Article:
Documents is a good file manager for iOS: its options aren't overwhelming, it lets you organize files in folders with decent search filters (unlike others), and now it can be used alongside other apps thanks to Slide Over and Split View. More importantly, it comes with a built-in web browser that, upon tapping download links, will bring up a downloader UI to start a download, choose where to save it, and monitor its progress.
Since releasing our eBook version of my iOS 9 review yesterday, the question I'm being asked the most is how to download the .zip archive containing two EPUB files directly on iOS. The problem is twofold: readers need to download a .zip file and expand it, then choose to open one of the EPUBs in iBooks for iPhone or iPad.
The main issue is that Safari seems to do nothing when tapping a download link (such as a link to a .zip file) in a webpage. In reality, Safari starts the download invisibly in the background (something I mentioned in the past) without showing any indicator or progress bar: if you leave the tab open long enough, the download will eventually complete and show you an outdated Open In menu to send the downloaded file to another app. In our case, because the .zip archive is well over 100 MB, tapping its download link in Safari may result in nothing showing in the browser for several minutes while the download is actually happening in the background, without the user knowing.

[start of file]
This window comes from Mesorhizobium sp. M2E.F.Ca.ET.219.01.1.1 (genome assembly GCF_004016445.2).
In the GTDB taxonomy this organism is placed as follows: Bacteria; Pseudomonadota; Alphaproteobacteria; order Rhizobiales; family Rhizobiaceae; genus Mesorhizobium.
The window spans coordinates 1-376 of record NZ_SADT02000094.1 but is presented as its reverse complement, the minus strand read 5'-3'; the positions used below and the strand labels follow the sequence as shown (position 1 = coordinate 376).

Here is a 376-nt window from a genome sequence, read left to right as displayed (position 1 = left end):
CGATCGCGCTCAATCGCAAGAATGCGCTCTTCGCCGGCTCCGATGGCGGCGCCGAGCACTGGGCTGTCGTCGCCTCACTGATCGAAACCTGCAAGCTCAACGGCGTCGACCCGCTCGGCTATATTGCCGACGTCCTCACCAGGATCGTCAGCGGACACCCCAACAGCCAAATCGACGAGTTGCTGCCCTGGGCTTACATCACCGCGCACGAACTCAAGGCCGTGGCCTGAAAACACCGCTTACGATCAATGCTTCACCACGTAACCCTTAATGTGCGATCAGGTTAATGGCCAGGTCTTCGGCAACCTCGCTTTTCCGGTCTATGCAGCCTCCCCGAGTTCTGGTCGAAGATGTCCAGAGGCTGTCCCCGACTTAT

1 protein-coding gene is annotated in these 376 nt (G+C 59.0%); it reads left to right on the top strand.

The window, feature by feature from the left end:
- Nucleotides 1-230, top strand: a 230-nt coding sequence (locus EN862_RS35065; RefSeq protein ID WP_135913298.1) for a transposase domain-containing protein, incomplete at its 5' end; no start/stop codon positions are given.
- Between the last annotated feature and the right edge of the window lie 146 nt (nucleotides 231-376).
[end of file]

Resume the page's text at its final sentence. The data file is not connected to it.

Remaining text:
For this reason – and this goes beyond our eBook – I recommend using Readdle's Documents app to download and manage files on iOS 9: it's been updated for iOS 9 multitasking and search, it has a web browser with a downloader feature, and it's free on the App Store.